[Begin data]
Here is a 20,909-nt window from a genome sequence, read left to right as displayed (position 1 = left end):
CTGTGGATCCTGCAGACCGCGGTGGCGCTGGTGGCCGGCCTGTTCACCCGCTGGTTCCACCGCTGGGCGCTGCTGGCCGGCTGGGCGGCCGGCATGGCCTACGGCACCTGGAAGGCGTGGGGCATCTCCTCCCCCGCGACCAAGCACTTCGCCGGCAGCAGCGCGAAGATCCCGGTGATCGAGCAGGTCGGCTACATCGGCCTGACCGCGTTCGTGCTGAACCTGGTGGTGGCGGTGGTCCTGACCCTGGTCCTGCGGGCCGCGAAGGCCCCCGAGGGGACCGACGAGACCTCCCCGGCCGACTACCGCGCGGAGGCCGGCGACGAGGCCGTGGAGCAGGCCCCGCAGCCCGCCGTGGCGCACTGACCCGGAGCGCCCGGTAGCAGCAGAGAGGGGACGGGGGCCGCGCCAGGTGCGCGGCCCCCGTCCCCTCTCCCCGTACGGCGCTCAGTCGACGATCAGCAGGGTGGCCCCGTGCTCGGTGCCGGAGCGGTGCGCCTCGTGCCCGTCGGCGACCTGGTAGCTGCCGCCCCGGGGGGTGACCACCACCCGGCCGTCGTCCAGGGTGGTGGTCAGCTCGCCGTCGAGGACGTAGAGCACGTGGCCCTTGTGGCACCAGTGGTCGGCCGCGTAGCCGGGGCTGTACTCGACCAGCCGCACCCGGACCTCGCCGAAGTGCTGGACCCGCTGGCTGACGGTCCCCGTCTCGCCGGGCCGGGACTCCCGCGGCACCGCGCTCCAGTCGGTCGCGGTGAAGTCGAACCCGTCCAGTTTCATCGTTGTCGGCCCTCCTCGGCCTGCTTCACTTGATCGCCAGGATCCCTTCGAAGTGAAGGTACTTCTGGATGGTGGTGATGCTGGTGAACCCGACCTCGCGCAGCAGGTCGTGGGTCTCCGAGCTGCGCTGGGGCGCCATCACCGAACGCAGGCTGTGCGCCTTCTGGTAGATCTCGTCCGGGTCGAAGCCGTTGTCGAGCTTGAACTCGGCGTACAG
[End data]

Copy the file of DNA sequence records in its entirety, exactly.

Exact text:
Here is a 20,909-nt window from a genome sequence, read left to right as displayed (position 1 = left end):
CTGTGGATCCTGCAGACCGCGGTGGCGCTGGTGGCCGGCCTGTTCACCCGCTGGTTCCACCGCTGGGCGCTGCTGGCCGGCTGGGCGGCCGGCATGGCCTACGGCACCTGGAAGGCGTGGGGCATCTCCTCCCCCGCGACCAAGCACTTCGCCGGCAGCAGCGCGAAGATCCCGGTGATCGAGCAGGTCGGCTACATCGGCCTGACCGCGTTCGTGCTGAACCTGGTGGTGGCGGTGGTCCTGACCCTGGTCCTGCGGGCCGCGAAGGCCCCCGAGGGGACCGACGAGACCTCCCCGGCCGACTACCGCGCGGAGGCCGGCGACGAGGCCGTGGAGCAGGCCCCGCAGCCCGCCGTGGCGCACTGACCCGGAGCGCCCGGTAGCAGCAGAGAGGGGACGGGGGCCGCGCCAGGTGCGCGGCCCCCGTCCCCTCTCCCCGTACGGCGCTCAGTCGACGATCAGCAGGGTGGCCCCGTGCTCGGTGCCGGAGCGGTGCGCCTCGTGCCCGTCGGCGACCTGGTAGCTGCCGCCCCGGGGGGTGACCACCACCCGGCCGTCGTCCAGGGTGGTGGTCAGCTCGCCGTCGAGGACGTAGAGCACGTGGCCCTTGTGGCACCAGTGGTCGGCCGCGTAGCCGGGGCTGTACTCGACCAGCCGCACCCGGACCTCGCCGAAGTGCTGGACCCGCTGGCTGACGGTCCCCGTCTCGCCGGGCCGGGACTCCCGCGGCACCGCGCTCCAGTCGGTCGCGGTGAAGTCGAACCCGTCCAGTTTCATCGTTGTCGGCCCTCCTCGGCCTGCTTCACTTGATCGCCAGGATCCCTTCGAAGTGAAGGTACTTCTGGATGGTGGTGATGCTGGTGAACCCGACCTCGCGCAGCAGGTCGTGGGTCTCCGAGCTGCGCTGGGGCGCCATCACCGAACGCAGGCTGTGCGCCTTCTGGTAGATCTCGTCCGGGTCGAAGCCGTTGTCGAGCTTGAACTCGGCGTACAG